Ina nutshell, soon after watching the documentary, you will be sunk ina heap of despair because you will discover that you have nowhereelse to turn to or anyone remaining in the face of the earth totrust. The sobering truth is that the crisis was chiefly as a resultof the legal and not criminal means as many would think. It is aresult of greedy individuals who sought all means to enrichthemselves at the expense of the weak and innocent (McCloskey,2011).
The2012 movie documentary follows a billionaire couple at the height oftheir wealth as they begin constructions of one of the most expensivemansions in the history of America- the Versailles. It was directedby Lauren Greenfield and depicts David and Jackie Siegel the ownersof Westgate Resorts. At the beginning of the film, David owns one ofthe largest timeshare companies in the world (Greenfieldet. al., 2016).A timeshare is an arrangement where several joint owners of aproperty have the right of usage as a vacation spot under aparticular time-sharing agreement. The main reason for buying into atimeshare is that you get an excellent deal at a relatively lowerprice. Thus, a very expensive property can be afforded throughtimeshare because you only pay for the time you are using it and notfor the entire period you have taken the deal. It also guarantees avacation destination and reduces the last minute rush of looking fora spot. However, the main drawback of owning a time is the annualfees attached to it. Sometimes the prices increase without yourcontrol (Greenfieldet. al., 2016).Timeshares are pretty hard to resale and thus when one goes bankruptit is usually advisable that it is the first expense you cut out fromthe budget because of the recurring costs.
Atthe height of their wealth, the Siegel family decided to expand intoa larger home which they named Versailles after Chateau de Versaillesthe home of Louis XIV (the ‘Sun-king’). The economic crunch downand the 2009 financial crisis made things very hard. It had threemajor effects the housing market collapsed thereby leading to areduced sale in the timeshare, the recession hit the people prettybad and caused credit to dry up across the United States. It wasn’tvery straightforward for Siegel either as the banks started squeezinghis company dry. It wasn’t easy for the family as they had to cutdrastically down on their expense and slow down their lifestylealmost to a standstill. What was once their pride only became a vaguevision on the horizon as the construction of the Versaille stoppedand went into foreclosure. With numerous layoffs, there was no moremoney to run the business or even get enough nannies as the movieironically displays. The lack of funds trickled down to theirhousehold budgets as they had to lay off 15 of their best householdstaff and Jackie was even forced to use a commercial jet instead ofbeing flown in a private jet (Greenfieldet. al., 2016).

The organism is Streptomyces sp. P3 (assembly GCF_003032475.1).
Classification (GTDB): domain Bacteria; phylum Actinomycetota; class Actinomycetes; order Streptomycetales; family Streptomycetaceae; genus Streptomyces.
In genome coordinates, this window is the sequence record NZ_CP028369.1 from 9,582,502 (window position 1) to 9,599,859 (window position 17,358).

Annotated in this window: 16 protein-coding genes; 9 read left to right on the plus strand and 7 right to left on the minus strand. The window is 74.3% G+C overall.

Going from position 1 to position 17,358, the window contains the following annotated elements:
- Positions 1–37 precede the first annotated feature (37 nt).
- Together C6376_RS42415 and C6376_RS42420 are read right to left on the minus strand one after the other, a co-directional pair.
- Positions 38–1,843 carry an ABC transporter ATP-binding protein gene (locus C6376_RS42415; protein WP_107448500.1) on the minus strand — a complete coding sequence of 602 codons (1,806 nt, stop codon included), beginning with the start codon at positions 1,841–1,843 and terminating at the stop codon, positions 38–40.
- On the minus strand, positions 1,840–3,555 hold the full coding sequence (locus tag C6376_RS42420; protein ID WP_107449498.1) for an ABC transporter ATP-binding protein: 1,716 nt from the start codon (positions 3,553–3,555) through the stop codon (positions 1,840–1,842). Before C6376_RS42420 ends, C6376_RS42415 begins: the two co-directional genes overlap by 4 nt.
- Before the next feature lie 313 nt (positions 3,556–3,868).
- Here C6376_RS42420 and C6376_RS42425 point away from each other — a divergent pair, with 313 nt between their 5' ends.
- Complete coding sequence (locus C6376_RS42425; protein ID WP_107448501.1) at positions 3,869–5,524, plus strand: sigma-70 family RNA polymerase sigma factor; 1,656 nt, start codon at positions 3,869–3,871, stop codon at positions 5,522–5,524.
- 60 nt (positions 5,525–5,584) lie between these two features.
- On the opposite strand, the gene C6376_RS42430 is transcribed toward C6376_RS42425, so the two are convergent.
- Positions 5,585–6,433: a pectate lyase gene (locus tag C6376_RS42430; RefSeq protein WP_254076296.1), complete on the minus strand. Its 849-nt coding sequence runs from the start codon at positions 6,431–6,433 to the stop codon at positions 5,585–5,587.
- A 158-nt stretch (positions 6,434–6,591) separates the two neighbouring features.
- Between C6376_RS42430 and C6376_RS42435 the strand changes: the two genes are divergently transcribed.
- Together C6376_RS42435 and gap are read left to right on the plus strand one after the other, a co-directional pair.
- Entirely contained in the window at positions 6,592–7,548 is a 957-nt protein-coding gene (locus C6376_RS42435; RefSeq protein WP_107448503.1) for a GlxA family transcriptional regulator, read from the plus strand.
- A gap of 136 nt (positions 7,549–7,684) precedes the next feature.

Thismovie only seeks to point out the cons of spending beyond your budgetand the risks of mismatched couples, one a decent man smart enough tomake billions but foolish enough not to secure it wisely and anoverspending shortsighted wife who is clueless about what to do withall the riches. Interestingly, it leaves you wondering whether takinga timeshare is a good idea or not, considering that those who boughtinto the timeshare idea remain trapped into the deal with no idea howto get out. You won’t fail to be empathetic for the entire familyfor their downfall from riches to rags this is particularly the casefor Jackie, who fell pretty hard in a very humble way of living.Nobody would want to be in such a situation, or be brought up in sucha family (Greenfieldet. al., 2016).For many, they would rather grow from rags to riches and not theother way round. And that explains why people amass wealth by allmeans and do whatever it takes to remain a top. The fall downwards isvery treacherous and painful.
Greenfield,L., Barrett, L., Downs, J., & Froehlich, P. (2016). TheQueen of Versailles (2012).IMDb.Retrieved 19 March 2016, from http://www.imdb.com/title/tt2125666/
McCloskey,S. (2011). Inside Job. Policy& Practice – A Development Education Review,(13). Retrieved fromhttp://www.developmenteducationreview.com/issue13-review3
Thomas(2012).Review – ENRON: THE SMARTEST GUYS IN THE ROOM.Paulkienitz.net.Retrieved 18 March 2016, fromhttp://paulkienitz.net/enron/smartest-guys.html